Jo Reed: You grew up in rural Kansas where money was tight and opportunities were limited. What was the journey to actually writing the book?.
Sarah Smarsh: I was fortunate in that way, I made all of my decisions, Jo, around the, you know, becoming a writer very strategically. I was first-generation college student and, I went to journalism school. I also got an English degree. I did my graduate work in the realm of nonfiction writing. I worked for the student paper at the University of Kansas and I also applied for a federally-funded program called the McNair Scholars program, which is created to help boost first-generation low-income and minority students into the academy, but the reason I applied was because they had a research stipend over the summer and I thought, “Heck, if I could be spending the summer researching and working on this book--” that I’ve already been thinking about for a decade at my tender age of 20, rather than waiting tables and bartender and painting houses or whatever, “--that sounds like a great deal.” So it was just-- it was a very authentic, deep, sincere calling, I felt, and I can’t tell you why but I can tell you that the reason that I had the tenacity to stick with it through the years and the challenges, including about 10 years where agents were telling me, “No” to a largely finished manuscript in my twenties, was that I didn’t really have a choice. You know, I felt like the book chose me and I had to make good on that calling, whether it would or would not be shared with the world, but I didn’t give up. It’s a formative journey.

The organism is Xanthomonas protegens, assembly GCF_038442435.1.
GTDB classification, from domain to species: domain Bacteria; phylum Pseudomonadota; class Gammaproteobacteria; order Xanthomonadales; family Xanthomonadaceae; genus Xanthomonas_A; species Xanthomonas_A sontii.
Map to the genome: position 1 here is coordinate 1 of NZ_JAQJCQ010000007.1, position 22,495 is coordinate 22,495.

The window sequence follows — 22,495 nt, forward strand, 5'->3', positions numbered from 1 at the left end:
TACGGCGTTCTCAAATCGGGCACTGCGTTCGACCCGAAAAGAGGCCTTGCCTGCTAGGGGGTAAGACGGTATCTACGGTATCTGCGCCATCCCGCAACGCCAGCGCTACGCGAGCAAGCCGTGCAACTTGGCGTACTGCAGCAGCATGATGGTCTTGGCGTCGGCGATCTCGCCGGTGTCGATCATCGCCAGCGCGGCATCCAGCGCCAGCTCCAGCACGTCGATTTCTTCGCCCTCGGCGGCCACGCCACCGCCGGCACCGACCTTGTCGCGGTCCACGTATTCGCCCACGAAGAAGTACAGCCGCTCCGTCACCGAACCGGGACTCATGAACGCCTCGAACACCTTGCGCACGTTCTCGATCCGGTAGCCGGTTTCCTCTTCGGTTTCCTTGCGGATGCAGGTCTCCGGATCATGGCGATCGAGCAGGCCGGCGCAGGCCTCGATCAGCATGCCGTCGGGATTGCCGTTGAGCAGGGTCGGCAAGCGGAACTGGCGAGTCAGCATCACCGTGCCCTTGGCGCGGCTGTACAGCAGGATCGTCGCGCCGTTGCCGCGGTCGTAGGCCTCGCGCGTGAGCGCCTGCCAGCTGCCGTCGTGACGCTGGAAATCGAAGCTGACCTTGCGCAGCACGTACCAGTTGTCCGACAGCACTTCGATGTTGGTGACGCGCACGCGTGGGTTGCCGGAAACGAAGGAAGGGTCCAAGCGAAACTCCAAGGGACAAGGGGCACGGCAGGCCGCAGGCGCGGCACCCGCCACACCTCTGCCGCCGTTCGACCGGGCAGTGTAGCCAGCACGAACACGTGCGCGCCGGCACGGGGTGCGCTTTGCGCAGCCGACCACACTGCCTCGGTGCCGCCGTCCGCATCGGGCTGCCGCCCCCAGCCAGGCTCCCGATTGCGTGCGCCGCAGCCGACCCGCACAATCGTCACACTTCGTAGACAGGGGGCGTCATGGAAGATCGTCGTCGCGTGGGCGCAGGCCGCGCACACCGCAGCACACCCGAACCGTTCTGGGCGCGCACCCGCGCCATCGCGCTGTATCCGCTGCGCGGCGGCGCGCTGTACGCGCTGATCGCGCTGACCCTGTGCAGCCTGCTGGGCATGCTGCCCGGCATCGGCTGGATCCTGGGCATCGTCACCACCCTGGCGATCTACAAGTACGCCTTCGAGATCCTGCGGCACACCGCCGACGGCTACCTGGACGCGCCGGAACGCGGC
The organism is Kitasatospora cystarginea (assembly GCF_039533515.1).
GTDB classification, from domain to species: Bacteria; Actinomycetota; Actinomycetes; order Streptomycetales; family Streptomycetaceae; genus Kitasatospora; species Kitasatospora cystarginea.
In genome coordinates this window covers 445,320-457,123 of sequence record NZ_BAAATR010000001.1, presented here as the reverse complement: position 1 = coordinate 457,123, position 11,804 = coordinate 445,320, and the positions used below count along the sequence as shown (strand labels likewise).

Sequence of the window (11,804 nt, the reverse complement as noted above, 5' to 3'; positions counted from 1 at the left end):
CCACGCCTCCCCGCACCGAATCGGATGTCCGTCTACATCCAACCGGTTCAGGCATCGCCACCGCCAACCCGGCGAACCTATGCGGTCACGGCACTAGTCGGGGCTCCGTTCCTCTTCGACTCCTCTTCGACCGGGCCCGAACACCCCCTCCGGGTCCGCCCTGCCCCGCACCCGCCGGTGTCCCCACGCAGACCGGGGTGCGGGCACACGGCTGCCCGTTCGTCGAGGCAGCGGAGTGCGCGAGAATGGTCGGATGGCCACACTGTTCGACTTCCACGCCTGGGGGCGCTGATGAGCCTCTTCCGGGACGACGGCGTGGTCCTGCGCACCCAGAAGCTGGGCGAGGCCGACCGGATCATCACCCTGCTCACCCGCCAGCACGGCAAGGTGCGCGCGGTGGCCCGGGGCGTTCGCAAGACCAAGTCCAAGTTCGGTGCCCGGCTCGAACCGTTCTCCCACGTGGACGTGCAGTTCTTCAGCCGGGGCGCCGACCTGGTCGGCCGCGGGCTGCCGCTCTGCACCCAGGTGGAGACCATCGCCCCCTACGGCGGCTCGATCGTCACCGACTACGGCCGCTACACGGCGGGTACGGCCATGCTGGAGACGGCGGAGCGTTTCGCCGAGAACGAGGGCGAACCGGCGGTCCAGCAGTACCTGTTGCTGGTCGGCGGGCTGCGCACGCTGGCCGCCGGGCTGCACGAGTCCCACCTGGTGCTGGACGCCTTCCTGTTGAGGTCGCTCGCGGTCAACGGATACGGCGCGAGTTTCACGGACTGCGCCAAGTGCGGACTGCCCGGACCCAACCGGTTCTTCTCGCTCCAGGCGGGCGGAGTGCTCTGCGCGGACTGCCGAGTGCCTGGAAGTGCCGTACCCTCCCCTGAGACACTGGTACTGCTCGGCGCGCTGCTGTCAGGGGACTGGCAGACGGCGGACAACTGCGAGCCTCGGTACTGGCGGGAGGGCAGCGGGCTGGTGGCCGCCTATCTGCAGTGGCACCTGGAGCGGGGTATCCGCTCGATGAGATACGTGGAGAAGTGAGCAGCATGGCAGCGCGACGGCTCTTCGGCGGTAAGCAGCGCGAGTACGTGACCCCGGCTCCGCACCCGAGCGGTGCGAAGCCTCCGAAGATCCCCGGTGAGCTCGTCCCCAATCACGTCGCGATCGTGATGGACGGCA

Jo Reed: Well, “Heartland” is both a memoir and a larger analysis of public policies and how those policies impacted your life and the lives of your family. And one thread that’s woven through the book is that you’re the daughter of a teenage mother who’s the daughter of a teenage mother, and you discuss how that shaped their lives and shaped your life as well.